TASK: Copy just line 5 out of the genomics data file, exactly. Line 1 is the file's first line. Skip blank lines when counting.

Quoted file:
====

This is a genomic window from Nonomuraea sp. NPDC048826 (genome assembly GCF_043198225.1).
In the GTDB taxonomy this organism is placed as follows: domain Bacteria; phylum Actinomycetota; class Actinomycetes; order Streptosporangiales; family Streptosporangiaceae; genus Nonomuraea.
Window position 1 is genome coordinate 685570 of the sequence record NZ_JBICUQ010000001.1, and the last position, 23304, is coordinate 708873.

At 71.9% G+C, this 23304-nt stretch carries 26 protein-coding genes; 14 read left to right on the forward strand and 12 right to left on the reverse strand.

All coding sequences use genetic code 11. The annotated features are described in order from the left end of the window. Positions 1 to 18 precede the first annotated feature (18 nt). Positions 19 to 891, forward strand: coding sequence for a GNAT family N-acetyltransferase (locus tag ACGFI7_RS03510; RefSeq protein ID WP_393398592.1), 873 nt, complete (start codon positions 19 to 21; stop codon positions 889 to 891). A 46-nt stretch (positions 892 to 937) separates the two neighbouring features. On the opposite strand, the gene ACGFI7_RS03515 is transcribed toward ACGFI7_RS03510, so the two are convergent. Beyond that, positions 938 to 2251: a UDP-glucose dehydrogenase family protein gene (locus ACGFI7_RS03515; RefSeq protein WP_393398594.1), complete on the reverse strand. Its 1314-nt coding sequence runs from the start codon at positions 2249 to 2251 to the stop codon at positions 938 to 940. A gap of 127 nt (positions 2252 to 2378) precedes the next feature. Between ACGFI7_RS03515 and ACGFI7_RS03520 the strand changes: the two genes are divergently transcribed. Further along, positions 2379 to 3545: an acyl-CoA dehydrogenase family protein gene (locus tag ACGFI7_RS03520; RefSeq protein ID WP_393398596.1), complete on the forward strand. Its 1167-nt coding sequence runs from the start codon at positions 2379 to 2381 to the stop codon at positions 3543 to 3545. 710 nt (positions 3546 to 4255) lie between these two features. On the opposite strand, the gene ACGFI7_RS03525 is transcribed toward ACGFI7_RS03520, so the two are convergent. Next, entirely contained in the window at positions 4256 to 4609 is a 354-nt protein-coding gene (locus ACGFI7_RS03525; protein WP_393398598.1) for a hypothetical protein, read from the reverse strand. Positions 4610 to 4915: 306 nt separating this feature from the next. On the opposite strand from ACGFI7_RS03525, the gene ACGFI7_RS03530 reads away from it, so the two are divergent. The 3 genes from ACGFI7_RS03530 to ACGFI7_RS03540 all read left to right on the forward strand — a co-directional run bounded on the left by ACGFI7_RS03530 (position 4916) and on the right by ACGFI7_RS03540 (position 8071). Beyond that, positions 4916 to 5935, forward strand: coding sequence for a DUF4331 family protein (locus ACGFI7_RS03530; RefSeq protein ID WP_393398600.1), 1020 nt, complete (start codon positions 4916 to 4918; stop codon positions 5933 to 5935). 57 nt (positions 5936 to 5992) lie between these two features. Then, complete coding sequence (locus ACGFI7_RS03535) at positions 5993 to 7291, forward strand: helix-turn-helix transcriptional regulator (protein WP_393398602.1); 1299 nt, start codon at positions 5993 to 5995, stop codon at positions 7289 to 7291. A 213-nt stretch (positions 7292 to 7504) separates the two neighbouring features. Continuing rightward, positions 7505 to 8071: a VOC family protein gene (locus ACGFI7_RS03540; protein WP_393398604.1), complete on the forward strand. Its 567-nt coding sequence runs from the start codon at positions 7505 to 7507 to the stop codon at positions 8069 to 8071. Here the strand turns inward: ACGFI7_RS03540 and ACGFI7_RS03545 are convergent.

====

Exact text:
All coding sequences use genetic code 11. The annotated features are described in order from the left end of the window. Positions 1 to 18 precede the first annotated feature (18 nt). Positions 19 to 891, forward strand: coding sequence for a GNAT family N-acetyltransferase (locus tag ACGFI7_RS03510; RefSeq protein ID WP_393398592.1), 873 nt, complete (start codon positions 19 to 21; stop codon positions 889 to 891). A 46-nt stretch (positions 892 to 937) separates the two neighbouring features. On the opposite strand, the gene ACGFI7_RS03515 is transcribed toward ACGFI7_RS03510, so the two are convergent. Beyond that, positions 938 to 2251: a UDP-glucose dehydrogenase family protein gene (locus ACGFI7_RS03515; RefSeq protein WP_393398594.1), complete on the reverse strand. Its 1314-nt coding sequence runs from the start codon at positions 2249 to 2251 to the stop codon at positions 938 to 940. A gap of 127 nt (positions 2252 to 2378) precedes the next feature. Between ACGFI7_RS03515 and ACGFI7_RS03520 the strand changes: the two genes are divergently transcribed. Further along, positions 2379 to 3545: an acyl-CoA dehydrogenase family protein gene (locus tag ACGFI7_RS03520; RefSeq protein ID WP_393398596.1), complete on the forward strand. Its 1167-nt coding sequence runs from the start codon at positions 2379 to 2381 to the stop codon at positions 3543 to 3545. 710 nt (positions 3546 to 4255) lie between these two features. On the opposite strand, the gene ACGFI7_RS03525 is transcribed toward ACGFI7_RS03520, so the two are convergent. Next, entirely contained in the window at positions 4256 to 4609 is a 354-nt protein-coding gene (locus ACGFI7_RS03525; protein WP_393398598.1) for a hypothetical protein, read from the reverse strand. Positions 4610 to 4915: 306 nt separating this feature from the next. On the opposite strand from ACGFI7_RS03525, the gene ACGFI7_RS03530 reads away from it, so the two are divergent. The 3 genes from ACGFI7_RS03530 to ACGFI7_RS03540 all read left to right on the forward strand — a co-directional run bounded on the left by ACGFI7_RS03530 (position 4916) and on the right by ACGFI7_RS03540 (position 8071). Beyond that, positions 4916 to 5935, forward strand: coding sequence for a DUF4331 family protein (locus ACGFI7_RS03530; RefSeq protein ID WP_393398600.1), 1020 nt, complete (start codon positions 4916 to 4918; stop codon positions 5933 to 5935). 57 nt (positions 5936 to 5992) lie between these two features. Then, complete coding sequence (locus ACGFI7_RS03535) at positions 5993 to 7291, forward strand: helix-turn-helix transcriptional regulator (protein WP_393398602.1); 1299 nt, start codon at positions 5993 to 5995, stop codon at positions 7289 to 7291. A 213-nt stretch (positions 7292 to 7504) separates the two neighbouring features. Continuing rightward, positions 7505 to 8071: a VOC family protein gene (locus ACGFI7_RS03540; protein WP_393398604.1), complete on the forward strand. Its 567-nt coding sequence runs from the start codon at positions 7505 to 7507 to the stop codon at positions 8069 to 8071. Here the strand turns inward: ACGFI7_RS03540 and ACGFI7_RS03545 are convergent.